Expenses: $14,607.80
Available funds: $9,253.84

Details of Income

Donations received from 59 individuals, businesses, and nonprofit organizations: $12,196
Retail sales of Oakland Trails merchandise at 40 events (screenings, hiking tours, art festivals, etc.): $6,508

Log of Volunteer Hours in 2016

Trail Work: 241 hrs
Promotions (screenings, hiking tours, other outreach events): 306 hrs
Oakland Volunteer Park Patrol: 1,436 hrs
Admin: 100 hrs
Total Volunteer Hours: 2,083

Website

Users: 11,598
Sessions: 16,365
Page views: 25,891

Social Media

Follow us on Instagram: @oaklandparkpatrol

We launched our account in November, 2016.
Posts: 131
Followers: 51

Screenings of TRAILHEAD

01/13/2016: St. Paul’s Towers
01/21/2016: Sequoia Diner
01/24/2016: Sunday Assembly at Oakland Peace Center
01/25/2016: Chabot Space & Science Center (PPNA Annual Meeting)
01/27/2016: Urbano Cellars Winery
02/01/2016: New Parkway Theater
02/10/2016: Grand Lake Theater
02/11/2016: Grand Lake Gardens
02/25/2016: Octopus Literary Salon
02/26/2016: Oakland Museum of California
03/15/2016: EBRPD Volunteer Trail Safety Patrol
03/20/2016: Albany Filmfest
03/25/2016: City Commons Club
03/31/2016: deFremery Recreation Center (OPR Foundation Annual Meeting)
04/04/2016: Berkeley High School
04/17/2016: San Francisco Green Film Festival
04/18/2016: Released on-line (OaklandTrails.org/watch)
04/23/2016: Ale Industries Taproom
05/03/2016: Glenview Neighborhood Association
05/11/2016: Oakland Main Library
05/21/2016: Nature Friends Tourist Club
05/24/2016: Friends of San Leandro Creek
06/16/2016: REI Berkeley
06/22/2016: Dimond Recreation Center
06/27/2016: KTOP-TV10
07/07/2016: KTOP-TV10
07/22/2016: San Francisco Frozen Film Festival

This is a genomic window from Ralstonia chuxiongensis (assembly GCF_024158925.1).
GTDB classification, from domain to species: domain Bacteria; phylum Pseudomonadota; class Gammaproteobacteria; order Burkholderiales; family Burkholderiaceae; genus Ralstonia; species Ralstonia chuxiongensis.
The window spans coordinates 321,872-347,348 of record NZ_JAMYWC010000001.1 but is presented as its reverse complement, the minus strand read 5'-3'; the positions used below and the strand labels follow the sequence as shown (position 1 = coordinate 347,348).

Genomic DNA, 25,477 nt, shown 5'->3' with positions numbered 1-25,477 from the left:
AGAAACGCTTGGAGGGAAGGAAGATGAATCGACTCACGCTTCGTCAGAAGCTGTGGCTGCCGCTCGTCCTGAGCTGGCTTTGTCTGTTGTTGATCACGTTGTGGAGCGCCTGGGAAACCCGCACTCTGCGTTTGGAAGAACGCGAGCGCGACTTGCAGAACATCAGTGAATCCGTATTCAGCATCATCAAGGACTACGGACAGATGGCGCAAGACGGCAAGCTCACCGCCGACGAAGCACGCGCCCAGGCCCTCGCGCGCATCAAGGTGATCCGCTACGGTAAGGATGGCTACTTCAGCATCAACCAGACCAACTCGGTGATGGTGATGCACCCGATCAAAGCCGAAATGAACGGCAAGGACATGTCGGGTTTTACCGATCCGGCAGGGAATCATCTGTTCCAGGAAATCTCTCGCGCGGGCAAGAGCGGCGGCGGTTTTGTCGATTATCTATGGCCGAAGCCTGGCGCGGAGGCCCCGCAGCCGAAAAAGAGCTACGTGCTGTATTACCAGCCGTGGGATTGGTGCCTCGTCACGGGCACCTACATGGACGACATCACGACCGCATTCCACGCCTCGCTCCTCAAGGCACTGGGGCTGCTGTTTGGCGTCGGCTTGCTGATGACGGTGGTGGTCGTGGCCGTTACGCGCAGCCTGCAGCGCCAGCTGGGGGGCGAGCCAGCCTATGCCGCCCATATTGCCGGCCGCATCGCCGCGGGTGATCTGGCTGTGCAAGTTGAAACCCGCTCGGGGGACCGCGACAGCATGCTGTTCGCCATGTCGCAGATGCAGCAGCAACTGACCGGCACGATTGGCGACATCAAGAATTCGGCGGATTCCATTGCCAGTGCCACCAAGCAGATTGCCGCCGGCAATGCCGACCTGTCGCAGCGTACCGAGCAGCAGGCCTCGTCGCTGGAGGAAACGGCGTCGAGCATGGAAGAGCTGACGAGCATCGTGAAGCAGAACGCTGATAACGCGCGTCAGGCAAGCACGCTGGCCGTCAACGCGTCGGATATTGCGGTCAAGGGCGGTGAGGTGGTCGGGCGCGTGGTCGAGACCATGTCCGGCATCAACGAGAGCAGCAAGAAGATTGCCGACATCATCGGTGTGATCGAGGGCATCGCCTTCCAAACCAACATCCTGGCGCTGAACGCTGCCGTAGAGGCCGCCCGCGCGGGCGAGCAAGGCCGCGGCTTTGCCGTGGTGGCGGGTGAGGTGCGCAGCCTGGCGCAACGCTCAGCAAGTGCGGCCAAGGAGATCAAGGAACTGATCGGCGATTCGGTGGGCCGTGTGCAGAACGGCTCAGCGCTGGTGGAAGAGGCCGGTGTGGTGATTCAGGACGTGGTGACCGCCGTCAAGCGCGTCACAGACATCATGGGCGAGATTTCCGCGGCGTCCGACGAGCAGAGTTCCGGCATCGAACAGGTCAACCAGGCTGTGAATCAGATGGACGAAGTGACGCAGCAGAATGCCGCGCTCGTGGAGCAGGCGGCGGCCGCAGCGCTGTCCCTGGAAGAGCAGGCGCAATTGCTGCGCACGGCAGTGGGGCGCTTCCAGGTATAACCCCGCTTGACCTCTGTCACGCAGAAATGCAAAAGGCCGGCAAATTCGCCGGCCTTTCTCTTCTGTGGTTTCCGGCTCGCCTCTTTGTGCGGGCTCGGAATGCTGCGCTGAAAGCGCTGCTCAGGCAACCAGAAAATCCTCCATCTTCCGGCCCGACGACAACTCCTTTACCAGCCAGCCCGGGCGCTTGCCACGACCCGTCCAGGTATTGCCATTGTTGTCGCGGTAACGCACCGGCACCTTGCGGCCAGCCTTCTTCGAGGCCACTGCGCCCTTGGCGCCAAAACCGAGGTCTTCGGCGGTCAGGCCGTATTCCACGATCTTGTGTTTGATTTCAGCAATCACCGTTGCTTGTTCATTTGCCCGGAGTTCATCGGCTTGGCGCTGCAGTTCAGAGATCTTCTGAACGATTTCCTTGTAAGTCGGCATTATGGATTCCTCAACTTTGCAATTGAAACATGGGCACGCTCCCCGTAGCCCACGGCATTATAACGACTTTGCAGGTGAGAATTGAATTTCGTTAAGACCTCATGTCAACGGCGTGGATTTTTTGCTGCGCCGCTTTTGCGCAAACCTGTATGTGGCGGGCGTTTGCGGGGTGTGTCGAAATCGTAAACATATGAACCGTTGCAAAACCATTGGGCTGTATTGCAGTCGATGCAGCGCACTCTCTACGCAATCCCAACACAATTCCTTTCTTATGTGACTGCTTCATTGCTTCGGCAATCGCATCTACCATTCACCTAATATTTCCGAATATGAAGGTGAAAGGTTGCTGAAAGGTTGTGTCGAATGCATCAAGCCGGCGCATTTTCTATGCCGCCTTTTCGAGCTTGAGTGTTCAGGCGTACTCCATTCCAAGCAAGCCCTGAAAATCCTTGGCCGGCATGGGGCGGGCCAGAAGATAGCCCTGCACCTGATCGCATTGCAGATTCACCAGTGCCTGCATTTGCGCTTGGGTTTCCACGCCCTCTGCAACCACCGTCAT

08/02/2016: Sustainable Lafayette “Open Space” Film Series
08/21/2016: Lindsay Wildlife Experience “Nature Speak” Series
09/09/2016: Oakland’s Short, Short Film Festival
09/12/2016: California Independent Film Festival
09/16/2016: New Parkway Theater
09/17/2016: New Parkway Theater
09/22/2016: REI Berkeley
10/20/2016: Epworth UMC, Older Adult Ministries
10/25/2016: Dorothy C. Wong Senior Center

On-line plays: 1,526

Hiking Tours

We led 18 free hiking tours:

01/01/2016: Dimond Park to Chabot Space & Science Center
02/15/2016: Dimond Park to Chabot Space & Science Center
02/15/2016: Dimond Canyon Park
02/21/2016: Dimond Park to Chabot Space & Science Center (private tour for Girl Scout leaders)
04/25/2016: Joaquin Miller Park (private tour for SF 3rd graders)
05/21/2016: Dimond Park to Joaquin Miller Park (private tour for Nature Friends Tourist Club)
05/30/2016: Dimond Park to Chabot Space & Science Center
07/04/2016: Dimond Park to Chabot Space & Science Center
07/17/2016: Joaquin Miller Park (private tour for Redwood Heights Neighborhood Assoc.)
07/25/2016: Joaquin Miller Park Redwoods Tour (3X)
09/05/2016: Dimond Park to Chabot Space & Science Center and back to Dimond
09/11/2016: Joaquin Miller Park Redwoods (private tour for “Jack & Jill of America”)
09/12/2016: Joaquin Miller Park and Redwood Park
10/10/2016: Dimond Park to Joaquin Miller Park and back
11/24/2016: Dimond Park to Chabot Space & Science Center
12/25/2016: Dimond Park to Chabot Space & Science Center

Miles: 92
Attendance: 370

Oakland Volunteer Park Patrol

Co-founded with Vice Mayor Annie Campbell Washington, we launched Park Patrol in June. We held 7 training sessions, bringing the total number of volunteers to 35. Our diverse group of men and women includes hikers, runners, mountain bikers, and dog walkers.

Total hours: 1,436
Number of park users assisted: 1,388

Trail Improvement Projects

Our stewardship programs are active in Dimond Canyon and Joaquin Miller Park:

  • Cleared 86 fallen trees
  • Installed 30 redwood steps on hiking trails
  • Replaced the bridge over Palo Seco Creek on lower Palos Colorados Trail
  • Improved drainage on Palos Colorados, Sunset, Sunset Loop, Big Trees, Sinawik, Sinawik Loop, Sequoia-Bayview, Wild Rose, Old Cañon, and Bridgeview trails